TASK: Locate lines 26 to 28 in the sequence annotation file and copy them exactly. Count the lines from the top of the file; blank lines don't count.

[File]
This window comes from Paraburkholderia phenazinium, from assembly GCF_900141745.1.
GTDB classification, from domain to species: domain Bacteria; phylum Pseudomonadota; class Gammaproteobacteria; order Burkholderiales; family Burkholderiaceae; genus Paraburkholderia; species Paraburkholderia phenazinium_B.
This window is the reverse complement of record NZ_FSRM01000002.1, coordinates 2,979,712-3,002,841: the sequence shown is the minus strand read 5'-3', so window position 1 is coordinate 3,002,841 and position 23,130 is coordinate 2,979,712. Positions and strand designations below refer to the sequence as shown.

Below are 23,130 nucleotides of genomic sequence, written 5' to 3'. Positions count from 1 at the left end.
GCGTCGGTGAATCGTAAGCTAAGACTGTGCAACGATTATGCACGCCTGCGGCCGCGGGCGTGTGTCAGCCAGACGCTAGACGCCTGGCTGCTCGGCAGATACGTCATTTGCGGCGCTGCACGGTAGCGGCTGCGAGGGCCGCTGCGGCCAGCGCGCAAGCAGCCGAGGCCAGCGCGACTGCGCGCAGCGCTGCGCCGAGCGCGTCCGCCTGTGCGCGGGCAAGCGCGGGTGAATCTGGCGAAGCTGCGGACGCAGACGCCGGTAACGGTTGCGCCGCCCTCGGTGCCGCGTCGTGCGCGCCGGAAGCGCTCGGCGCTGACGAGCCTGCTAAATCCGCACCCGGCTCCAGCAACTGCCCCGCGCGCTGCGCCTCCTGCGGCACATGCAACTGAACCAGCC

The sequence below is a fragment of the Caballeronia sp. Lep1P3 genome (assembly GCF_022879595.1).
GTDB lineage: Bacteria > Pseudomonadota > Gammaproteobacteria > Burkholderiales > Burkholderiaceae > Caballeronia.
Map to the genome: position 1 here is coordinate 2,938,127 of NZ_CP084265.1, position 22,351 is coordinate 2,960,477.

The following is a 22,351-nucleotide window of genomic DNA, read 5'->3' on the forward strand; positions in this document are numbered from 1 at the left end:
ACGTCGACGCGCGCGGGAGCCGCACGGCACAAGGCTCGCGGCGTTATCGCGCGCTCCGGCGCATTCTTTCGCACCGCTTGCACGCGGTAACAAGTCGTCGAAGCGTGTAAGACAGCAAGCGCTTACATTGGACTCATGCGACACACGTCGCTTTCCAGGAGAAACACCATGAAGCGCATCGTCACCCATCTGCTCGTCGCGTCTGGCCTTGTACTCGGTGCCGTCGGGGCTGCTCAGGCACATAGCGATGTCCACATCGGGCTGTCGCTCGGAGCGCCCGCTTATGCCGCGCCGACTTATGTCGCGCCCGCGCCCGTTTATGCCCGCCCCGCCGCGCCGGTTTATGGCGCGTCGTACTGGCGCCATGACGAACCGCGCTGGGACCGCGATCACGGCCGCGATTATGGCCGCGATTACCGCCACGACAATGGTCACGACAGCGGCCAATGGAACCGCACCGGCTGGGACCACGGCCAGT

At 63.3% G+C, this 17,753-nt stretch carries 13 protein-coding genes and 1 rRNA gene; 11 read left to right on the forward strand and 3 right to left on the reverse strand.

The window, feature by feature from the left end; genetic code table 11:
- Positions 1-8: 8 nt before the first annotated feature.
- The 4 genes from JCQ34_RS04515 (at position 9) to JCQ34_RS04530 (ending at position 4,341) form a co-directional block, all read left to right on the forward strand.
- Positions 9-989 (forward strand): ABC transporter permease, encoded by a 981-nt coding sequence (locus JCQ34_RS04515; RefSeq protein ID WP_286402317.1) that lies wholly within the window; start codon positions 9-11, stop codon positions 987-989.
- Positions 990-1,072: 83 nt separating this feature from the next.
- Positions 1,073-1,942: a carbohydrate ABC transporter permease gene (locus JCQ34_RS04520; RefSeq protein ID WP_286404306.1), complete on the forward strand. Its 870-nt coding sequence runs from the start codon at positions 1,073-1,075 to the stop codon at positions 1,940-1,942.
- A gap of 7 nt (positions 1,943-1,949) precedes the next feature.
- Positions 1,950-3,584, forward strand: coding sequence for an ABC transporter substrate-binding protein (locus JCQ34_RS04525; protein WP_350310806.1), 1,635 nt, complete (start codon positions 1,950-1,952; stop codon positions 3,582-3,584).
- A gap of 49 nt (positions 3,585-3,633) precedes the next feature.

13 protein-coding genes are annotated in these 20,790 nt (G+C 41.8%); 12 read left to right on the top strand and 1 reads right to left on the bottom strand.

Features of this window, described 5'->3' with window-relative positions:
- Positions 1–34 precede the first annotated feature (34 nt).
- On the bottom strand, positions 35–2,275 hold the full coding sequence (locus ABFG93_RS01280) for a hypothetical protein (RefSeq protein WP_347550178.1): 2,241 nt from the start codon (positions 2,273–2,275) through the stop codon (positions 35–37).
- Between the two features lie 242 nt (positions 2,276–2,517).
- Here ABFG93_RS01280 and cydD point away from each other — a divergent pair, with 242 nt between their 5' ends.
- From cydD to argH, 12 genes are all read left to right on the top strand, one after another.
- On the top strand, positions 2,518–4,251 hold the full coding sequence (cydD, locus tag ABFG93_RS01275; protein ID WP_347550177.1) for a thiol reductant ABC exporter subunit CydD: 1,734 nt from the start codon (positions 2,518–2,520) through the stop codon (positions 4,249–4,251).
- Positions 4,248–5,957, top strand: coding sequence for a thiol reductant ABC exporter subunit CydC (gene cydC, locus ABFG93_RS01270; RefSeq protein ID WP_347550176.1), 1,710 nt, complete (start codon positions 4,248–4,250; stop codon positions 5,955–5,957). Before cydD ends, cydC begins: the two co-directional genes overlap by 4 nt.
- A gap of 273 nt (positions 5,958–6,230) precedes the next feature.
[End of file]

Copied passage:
- Here ABFG93_RS01280 and cydD point away from each other — a divergent pair, with 242 nt between their 5' ends.
- From cydD to argH, 12 genes are all read left to right on the top strand, one after another.
- On the top strand, positions 2,518–4,251 hold the full coding sequence (cydD, locus tag ABFG93_RS01275; protein ID WP_347550177.1) for a thiol reductant ABC exporter subunit CydD: 1,734 nt from the start codon (positions 2,518–2,520) through the stop codon (positions 4,249–4,251).